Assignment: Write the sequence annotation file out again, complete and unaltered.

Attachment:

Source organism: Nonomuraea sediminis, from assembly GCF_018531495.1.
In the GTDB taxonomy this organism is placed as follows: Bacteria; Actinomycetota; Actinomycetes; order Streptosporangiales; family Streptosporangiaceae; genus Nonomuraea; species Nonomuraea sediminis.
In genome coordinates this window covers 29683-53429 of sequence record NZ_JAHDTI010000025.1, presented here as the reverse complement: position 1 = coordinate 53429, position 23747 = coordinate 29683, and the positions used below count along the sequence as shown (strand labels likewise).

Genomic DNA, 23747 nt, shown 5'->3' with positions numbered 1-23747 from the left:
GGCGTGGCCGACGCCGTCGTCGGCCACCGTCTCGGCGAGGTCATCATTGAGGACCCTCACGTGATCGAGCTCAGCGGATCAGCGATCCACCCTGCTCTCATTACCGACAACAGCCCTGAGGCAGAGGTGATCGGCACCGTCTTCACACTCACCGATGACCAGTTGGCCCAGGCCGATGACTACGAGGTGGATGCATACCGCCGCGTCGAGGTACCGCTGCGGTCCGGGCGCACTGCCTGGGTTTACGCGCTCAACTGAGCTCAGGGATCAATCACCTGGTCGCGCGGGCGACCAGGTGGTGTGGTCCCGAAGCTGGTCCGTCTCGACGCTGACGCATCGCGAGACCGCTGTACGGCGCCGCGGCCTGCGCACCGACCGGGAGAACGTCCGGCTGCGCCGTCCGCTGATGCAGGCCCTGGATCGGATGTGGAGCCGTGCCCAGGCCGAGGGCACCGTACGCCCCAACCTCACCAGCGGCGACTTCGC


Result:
Source organism: Nonomuraea sediminis, from assembly GCF_018531495.1.
In the GTDB taxonomy this organism is placed as follows: Bacteria; Actinomycetota; Actinomycetes; order Streptosporangiales; family Streptosporangiaceae; genus Nonomuraea; species Nonomuraea sediminis.
In genome coordinates this window covers 29683-53429 of sequence record NZ_JAHDTI010000025.1, presented here as the reverse complement: position 1 = coordinate 53429, position 23747 = coordinate 29683, and the positions used below count along the sequence as shown (strand labels likewise).

Genomic DNA, 23747 nt, shown 5'->3' with positions numbered 1-23747 from the left:
GGCGTGGCCGACGCCGTCGTCGGCCACCGTCTCGGCGAGGTCATCATTGAGGACCCTCACGTGATCGAGCTCAGCGGATCAGCGATCCACCCTGCTCTCATTACCGACAACAGCCCTGAGGCAGAGGTGATCGGCACCGTCTTCACACTCACCGATGACCAGTTGGCCCAGGCCGATGACTACGAGGTGGATGCATACCGCCGCGTCGAGGTACCGCTGCGGTCCGGGCGCACTGCCTGGGTTTACGCGCTCAACTGAGCTCAGGGATCAATCACCTGGTCGCGCGGGCGACCAGGTGGTGTGGTCCCGAAGCTGGTCCGTCTCGACGCTGACGCATCGCGAGACCGCTGTACGGCGCCGCGGCCTGCGCACCGACCGGGAGAACGTCCGGCTGCGCCGTCCGCTGATGCAGGCCCTGGATCGGATGTGGAGCCGTGCCCAGGCCGAGGGCACCGTACGCCCCAACCTCACCAGCGGCGACTTCGC